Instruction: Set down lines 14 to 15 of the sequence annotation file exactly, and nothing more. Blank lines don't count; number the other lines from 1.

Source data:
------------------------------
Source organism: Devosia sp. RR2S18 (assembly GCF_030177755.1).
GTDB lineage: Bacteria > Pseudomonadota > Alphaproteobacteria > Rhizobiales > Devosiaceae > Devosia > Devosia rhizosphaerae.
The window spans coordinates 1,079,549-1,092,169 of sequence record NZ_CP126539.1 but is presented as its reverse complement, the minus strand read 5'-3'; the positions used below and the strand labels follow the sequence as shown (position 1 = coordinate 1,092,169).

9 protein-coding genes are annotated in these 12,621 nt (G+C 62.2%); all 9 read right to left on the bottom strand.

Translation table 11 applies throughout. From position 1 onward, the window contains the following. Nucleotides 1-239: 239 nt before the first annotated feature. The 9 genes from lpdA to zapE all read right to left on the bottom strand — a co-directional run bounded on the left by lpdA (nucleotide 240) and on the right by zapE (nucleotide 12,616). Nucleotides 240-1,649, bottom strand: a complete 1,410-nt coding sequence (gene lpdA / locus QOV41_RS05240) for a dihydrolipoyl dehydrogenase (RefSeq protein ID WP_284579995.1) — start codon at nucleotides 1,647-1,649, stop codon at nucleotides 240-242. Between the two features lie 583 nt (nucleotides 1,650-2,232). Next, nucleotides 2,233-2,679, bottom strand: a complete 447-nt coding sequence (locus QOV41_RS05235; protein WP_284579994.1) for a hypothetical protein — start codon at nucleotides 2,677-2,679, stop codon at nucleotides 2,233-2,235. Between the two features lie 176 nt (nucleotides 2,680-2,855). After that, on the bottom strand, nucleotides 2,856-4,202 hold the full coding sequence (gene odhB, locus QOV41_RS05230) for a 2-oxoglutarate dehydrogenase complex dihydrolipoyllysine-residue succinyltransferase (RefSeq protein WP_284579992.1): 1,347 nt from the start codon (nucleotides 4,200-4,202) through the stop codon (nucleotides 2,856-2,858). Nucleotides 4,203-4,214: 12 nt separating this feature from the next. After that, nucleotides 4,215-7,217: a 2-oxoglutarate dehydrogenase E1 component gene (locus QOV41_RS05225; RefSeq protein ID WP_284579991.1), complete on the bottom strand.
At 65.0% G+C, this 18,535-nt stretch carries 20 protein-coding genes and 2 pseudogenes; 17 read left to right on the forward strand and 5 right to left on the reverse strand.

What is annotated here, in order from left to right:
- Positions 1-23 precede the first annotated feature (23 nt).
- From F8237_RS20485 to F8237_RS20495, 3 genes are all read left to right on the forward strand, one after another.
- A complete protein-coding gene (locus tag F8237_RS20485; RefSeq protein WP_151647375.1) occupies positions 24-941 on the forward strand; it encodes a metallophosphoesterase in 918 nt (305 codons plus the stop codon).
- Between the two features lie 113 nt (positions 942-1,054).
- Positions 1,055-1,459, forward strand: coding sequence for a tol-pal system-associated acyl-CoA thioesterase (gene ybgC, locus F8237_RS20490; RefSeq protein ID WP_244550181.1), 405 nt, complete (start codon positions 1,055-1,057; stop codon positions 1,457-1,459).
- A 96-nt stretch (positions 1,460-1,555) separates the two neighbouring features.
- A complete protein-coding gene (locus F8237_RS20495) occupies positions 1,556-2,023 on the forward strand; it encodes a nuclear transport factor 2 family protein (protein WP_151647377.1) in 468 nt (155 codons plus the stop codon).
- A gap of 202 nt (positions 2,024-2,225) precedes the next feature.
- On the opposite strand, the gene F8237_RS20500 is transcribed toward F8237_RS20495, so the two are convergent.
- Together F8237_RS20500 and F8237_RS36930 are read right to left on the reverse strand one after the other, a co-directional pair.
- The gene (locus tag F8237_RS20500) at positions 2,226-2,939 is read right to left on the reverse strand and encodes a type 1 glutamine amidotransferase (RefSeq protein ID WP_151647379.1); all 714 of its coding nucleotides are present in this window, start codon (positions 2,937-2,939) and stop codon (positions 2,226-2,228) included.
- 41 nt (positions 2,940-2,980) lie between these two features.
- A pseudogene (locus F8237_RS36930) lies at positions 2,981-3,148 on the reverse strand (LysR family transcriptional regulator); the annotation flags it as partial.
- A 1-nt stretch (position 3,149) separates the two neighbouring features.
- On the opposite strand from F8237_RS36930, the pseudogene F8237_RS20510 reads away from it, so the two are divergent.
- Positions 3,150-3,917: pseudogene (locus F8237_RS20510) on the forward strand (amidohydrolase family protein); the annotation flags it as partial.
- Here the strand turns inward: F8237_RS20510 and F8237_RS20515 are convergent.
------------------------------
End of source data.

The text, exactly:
- A complete protein-coding gene (locus F8237_RS20495) occupies positions 1,556-2,023 on the forward strand; it encodes a nuclear transport factor 2 family protein (protein WP_151647377.1) in 468 nt (155 codons plus the stop codon).
- A gap of 202 nt (positions 2,024-2,225) precedes the next feature.